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A Summer Experience Researching Pacific Northwest Tribes

by Donna Turquoise

How does a Navajo veteran studying anthropology at Portland State University get the opportunity to research Pacific Northwest Indians and the Columbia River? It all started with an internship.

Furse and TurquoiseElizabeth Furse and I met to talk about Tribes and the Federal Government.Let me tell you first that I grew up along the Colorado River, a major river system that runs 1,450 miles through the Southwest. Then I served as a petty officer aboard the USS Carl Vinson before coming to Portland, Oregon. As you can see, I have always been connected with the water.

When I applied for Center for Coastal Margin Observation & Prediction (CMOP) summer internship program, I was skeptical of being selected because my anthropology major is considered a “soft science.” Yet, they did pick me because of my strong interest in rivers and oceans. That decision started my educational discovery of the Columbia River system and the tribes alongside it.

My original project was to build on the existing tribal portal database focusing on the “four treaty tribes” and their relation to the Columbia River. The tribes are the Nez Perce Tribe, Confederated Tribes of the Umatilla Indian Reservation, Confederated Tribes of the Warm Springs Reservation of Oregon, and Confederated Tribes and Bands of the Yakama Indian Nation. It quickly became apparent that the tribal portal database is a huge project and more than one intern could accomplish in ten weeks. So my project changed to writing a scholarly paper about the relationship of the treaty tribes and the Columbia River.

The Columbia River is everything to the Pacific Northwest Indians because of the salmon. Not only are salmon important to Indians but also important to the land, animals and plants. The whole ecosystem relies on the salmon and the health of the Columbia River is very important to the salmon.

The Indians of the Columbia River are salmon people. They celebrate first salmon and first food rituals with ceremonial feasts. The salmon have provided and continue to provide subsistence, income, and balance.

As I continued my research, a large amount of the information was sad and depressing because of the ugly history with the U.S. government, religious officials, and biased non-Indian perspectives. My perspective changed when I attend a class on Indian Tribes and the Federal Government taught by Elizabeth Furse at CMOP. It was so uplifting and inspiring to learn about great tribal leaders, legal tribal history, and the government-to-government relationship.

Interview with Roy SampselI conduct an interview with Roy SampselAs a visual learner, I love to do hands-on projects. CMOP gave me the opportunity to learn how to interview people. This was a challenge because I am very shy around strangers and even shyer when I am in the spotlight. I overcame that fear because my boyfriend Clyde said, “you have to do what feels important, who else is going to do it, and you have what it takes to get it done.” That support helped me get out of my shell.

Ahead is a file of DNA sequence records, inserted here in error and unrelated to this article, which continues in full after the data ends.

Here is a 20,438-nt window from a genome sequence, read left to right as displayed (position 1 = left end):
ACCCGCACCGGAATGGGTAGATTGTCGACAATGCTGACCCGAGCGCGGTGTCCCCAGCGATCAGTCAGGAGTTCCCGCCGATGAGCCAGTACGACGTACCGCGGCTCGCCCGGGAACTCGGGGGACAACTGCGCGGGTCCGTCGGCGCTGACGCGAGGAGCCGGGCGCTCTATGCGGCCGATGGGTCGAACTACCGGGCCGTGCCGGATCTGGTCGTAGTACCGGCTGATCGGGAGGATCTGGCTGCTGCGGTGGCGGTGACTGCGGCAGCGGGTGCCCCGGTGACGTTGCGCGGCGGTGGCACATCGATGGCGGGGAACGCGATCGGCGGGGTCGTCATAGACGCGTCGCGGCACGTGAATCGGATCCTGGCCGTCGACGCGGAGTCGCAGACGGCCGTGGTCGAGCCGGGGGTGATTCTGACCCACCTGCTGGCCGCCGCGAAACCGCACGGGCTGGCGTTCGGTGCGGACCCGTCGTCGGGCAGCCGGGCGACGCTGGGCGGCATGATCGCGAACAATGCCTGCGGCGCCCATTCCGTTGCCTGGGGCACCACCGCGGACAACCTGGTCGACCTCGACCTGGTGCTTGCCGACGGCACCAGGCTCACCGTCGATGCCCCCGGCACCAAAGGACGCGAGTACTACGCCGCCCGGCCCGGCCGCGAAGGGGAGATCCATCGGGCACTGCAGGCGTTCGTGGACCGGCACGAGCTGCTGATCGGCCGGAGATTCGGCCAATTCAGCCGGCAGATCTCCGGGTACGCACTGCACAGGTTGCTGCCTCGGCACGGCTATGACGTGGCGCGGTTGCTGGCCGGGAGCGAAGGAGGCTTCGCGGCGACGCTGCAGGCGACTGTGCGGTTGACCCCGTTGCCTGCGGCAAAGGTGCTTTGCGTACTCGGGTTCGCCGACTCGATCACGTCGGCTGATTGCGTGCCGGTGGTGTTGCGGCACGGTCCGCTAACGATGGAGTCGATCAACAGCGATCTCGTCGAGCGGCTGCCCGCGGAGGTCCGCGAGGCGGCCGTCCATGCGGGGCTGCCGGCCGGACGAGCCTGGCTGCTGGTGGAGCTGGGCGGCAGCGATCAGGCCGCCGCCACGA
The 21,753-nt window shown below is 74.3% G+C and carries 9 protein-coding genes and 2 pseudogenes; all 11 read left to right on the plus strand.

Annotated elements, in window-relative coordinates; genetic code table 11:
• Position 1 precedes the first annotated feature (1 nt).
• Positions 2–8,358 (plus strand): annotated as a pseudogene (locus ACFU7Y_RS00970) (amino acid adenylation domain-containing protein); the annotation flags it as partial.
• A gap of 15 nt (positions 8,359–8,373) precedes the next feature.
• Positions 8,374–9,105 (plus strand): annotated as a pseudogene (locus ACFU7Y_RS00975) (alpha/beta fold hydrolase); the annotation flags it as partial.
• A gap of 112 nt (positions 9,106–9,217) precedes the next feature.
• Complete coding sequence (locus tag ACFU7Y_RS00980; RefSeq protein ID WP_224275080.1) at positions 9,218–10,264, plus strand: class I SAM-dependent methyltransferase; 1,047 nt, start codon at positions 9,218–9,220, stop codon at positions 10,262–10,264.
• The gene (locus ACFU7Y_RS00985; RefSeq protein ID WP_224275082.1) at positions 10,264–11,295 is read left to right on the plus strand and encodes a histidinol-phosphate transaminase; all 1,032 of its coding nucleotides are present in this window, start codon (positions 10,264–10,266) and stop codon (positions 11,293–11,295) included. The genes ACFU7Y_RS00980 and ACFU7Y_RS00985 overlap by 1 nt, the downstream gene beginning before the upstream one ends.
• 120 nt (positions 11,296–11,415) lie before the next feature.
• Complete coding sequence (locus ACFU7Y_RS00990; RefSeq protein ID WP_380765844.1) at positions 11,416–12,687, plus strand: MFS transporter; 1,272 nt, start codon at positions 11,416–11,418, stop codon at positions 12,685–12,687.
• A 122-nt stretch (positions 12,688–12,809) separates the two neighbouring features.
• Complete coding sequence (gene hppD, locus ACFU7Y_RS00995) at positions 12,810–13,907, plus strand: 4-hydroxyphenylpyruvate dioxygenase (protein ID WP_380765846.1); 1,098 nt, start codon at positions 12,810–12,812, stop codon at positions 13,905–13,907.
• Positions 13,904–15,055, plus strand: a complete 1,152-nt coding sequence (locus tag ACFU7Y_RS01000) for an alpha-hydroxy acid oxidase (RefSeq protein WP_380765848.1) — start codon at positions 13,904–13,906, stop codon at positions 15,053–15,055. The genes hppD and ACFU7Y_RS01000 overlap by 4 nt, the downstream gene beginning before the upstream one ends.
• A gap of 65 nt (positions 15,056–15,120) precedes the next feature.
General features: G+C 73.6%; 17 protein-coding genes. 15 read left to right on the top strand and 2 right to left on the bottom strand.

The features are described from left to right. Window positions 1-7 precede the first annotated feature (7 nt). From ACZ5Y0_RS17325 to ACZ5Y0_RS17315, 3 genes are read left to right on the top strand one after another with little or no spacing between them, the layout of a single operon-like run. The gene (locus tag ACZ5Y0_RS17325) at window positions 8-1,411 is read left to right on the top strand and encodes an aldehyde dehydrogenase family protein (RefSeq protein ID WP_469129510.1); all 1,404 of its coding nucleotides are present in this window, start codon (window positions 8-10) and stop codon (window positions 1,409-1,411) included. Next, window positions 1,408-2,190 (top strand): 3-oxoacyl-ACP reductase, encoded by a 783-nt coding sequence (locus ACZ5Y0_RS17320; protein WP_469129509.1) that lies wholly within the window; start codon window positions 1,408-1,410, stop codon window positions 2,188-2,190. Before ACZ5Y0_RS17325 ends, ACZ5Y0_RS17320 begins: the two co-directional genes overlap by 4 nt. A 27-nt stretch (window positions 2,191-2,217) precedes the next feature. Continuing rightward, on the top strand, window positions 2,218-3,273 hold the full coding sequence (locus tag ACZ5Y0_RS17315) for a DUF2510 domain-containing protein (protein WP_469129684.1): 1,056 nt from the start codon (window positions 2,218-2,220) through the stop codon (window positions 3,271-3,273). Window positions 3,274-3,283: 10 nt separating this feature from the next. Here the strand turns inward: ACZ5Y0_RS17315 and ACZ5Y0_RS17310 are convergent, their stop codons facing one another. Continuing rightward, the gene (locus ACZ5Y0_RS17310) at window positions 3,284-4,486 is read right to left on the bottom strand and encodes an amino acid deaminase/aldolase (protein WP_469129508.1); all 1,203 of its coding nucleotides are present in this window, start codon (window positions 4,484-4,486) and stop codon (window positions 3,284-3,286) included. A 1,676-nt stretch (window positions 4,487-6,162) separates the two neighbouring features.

I interviewed Roy Sampsel from the Institute for Tribal Government, Elizabeth Furse founder of the Institute for Tribal Government and former US Congresswoman, and Charles Hudson from the Columbia River Inter-Tribal Fish Commission (CRITFC). When I interviewed Charles Hudson, CRITFC Public Information Office manager, I felt comfortable because I could relate with him about being an Indian outsider and also understanding the importance of water from our own backgrounds.

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Charles Hudson explains how the treaty tribes protect the salmon

My interview with the Honorable Elizabeth Furse was very educational. We discussed the history of treaties and the responsibility the US government agreed to with Indian people. I found out that the US constitution mentions Indians and tribal governments have a government-to- government relationship at the Federal, State and County level. Furse said she was “glad to see me doing this work”. I felt honored.

CMOP is building a relationship with tribal governments because they acknowledge the importance of the Columbia River salmon. “The Tribes, through their water and fishing rights, play a role second to none in Columbia River management and sustainability. Not working with the Tribes would be inconsistent with our commitment to be a resource to the region. For a variety of reasons, Tribes face at the present time important challenges and opportunities. How these challenges and opportunities are addressed will shape the Pacific Northwest in general and its natural resources in particular,” said the CMOP center director, António Baptista.

The last ten weeks taught me a lot about the importance of salmon to Indian people. The Columbia River is not just a river, as I once thought, but it is everything to the Columbia River Indians. CMOP will continue to address the interests of Native Americans in the Pacific Northwest. Hopefully when I return to CMOP, I will have the opportunity to help them learn more about the tribal needs along the Columbia River and coastal margins.